An upcoming mandate for Massachusetts companies to begin payroll deductions to support paid family medical leave legislation has many robotics and artificial intelligence companies concerned about its effects, but many say it will help them in the long run to attract and recruit a more diverse workforce.
Robotics Business Review canvassed several Massachusetts-based robotics and AI firms to find out if they were ready for the Paid Family Medical Leave (PFML) law, in which payroll deductions begin on Oct. 1, 2019. Beginning in January 2021, most workers in Massachusetts will be eligible to get up to 12 weeks of paid family leave and up to 20 weeks of paid medical leave annually, with a combined maximum amount of family/medical leave of 26 weeks per year.
The new law will go a long way toward helping robotics companies in the state compete with companies across the county when it comes to recruiting diverse talent, according to Diandra Drago, director of talent acquisition and HR at Vecna Robotics in Waltham.
“It’s really going to help us, as well as a number of other employers, be able to recruit diverse talent – women, minorities and veterans,” said Drago, whose company has around 90 employees. “This is an amazing law that I think we’ve all been looking forward to.”
Because Massachusetts is a progressive state, it makes sense that it’s going to put forth a “wonderful policy” that supports families and military families especially, Drago said.
“I think this might be one of the first medical family leave policies in the United States that does support military families specifically,” she said. “It’s a fantastic recruiting tool, even if employers are having part of the tax come from the employees themselves.”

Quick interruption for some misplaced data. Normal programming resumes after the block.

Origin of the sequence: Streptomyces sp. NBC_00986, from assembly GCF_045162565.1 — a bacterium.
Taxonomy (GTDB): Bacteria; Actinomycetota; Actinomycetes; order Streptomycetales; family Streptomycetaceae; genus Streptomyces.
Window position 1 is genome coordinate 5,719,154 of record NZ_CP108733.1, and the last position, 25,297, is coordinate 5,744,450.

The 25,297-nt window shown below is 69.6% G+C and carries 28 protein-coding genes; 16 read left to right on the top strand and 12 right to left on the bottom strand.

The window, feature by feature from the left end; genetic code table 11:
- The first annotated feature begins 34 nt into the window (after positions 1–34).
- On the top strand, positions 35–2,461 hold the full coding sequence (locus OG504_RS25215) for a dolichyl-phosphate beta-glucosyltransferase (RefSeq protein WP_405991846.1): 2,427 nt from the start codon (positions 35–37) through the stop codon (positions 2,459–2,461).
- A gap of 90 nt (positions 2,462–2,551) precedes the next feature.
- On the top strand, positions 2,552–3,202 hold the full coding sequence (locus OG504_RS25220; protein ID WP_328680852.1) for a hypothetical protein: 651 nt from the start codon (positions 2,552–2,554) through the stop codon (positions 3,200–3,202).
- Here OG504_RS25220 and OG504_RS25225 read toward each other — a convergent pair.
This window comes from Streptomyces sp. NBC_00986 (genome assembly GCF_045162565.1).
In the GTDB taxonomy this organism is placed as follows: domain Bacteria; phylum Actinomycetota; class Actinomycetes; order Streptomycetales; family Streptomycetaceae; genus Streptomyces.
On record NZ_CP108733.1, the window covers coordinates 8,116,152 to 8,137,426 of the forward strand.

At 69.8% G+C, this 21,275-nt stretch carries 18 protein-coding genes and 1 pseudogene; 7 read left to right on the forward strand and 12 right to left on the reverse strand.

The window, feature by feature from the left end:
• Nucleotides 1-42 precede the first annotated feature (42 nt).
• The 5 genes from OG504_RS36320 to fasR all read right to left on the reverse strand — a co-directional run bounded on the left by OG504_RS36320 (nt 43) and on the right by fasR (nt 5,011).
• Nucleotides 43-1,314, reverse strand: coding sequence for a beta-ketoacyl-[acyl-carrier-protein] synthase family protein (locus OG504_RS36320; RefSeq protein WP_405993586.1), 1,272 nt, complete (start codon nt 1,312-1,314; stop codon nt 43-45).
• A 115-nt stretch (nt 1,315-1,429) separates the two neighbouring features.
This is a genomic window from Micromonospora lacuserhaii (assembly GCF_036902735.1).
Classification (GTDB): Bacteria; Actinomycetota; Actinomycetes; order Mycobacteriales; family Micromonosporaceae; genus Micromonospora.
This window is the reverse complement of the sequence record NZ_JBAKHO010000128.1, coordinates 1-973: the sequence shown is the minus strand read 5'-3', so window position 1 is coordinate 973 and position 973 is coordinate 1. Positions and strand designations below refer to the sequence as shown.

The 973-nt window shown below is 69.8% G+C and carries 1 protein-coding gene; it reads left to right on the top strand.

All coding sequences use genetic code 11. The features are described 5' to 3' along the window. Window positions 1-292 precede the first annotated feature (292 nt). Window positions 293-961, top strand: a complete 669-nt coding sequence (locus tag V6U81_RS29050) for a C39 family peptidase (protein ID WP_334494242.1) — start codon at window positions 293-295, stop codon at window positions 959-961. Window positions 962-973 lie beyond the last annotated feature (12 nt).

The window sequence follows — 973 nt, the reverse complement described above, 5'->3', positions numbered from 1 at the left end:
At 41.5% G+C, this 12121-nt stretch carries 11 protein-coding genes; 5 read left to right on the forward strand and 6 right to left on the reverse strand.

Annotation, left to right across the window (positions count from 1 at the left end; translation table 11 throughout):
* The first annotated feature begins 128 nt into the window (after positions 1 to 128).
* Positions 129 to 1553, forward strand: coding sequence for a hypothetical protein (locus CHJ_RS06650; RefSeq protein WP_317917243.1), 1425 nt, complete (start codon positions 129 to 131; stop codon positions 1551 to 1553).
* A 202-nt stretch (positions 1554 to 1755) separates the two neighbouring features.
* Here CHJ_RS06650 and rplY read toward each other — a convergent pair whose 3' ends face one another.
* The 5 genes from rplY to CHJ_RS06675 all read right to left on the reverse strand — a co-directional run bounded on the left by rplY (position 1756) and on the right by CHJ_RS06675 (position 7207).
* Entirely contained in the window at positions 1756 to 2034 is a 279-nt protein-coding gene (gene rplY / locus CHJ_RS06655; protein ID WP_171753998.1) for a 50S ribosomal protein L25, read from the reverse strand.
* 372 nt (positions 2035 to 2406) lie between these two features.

Crunching the numbers, Drago said an employee making $75,000 annually would only be paying about $6 a week for the benefits.
“And $6 a week to make sure that you have the time to spend with your newborn or your adopted child or to take care of someone who’s recently had an injury – where they get disability coverage, but you don’t as the caretaker,” she said. “That’s an amazing peace of mind you wouldn’t have without this law.”
Whether an employer covers its employees’ costs or not, Drago said workers won’t see this as a tax. “In reality it is a tax, but the amount that they’re paying for the benefit they’re getting in the long term is amazing,” she said.
Tracy Simek, vice president of human resources at Locus Robotics in Wilmington, agreed that the PFML cements the state’s position as one of most progressive states in the country in terms of employment law.
“In general this is something that far too few people have access to, especially in a lower income bracket, which may not be the case for robotics companies,” he said. “I think it is very positive.”
However, Simek said the fact that the law came on very quickly with limited planning and little instruction and guidance for the business community made it difficult for Locus, at least, to manage.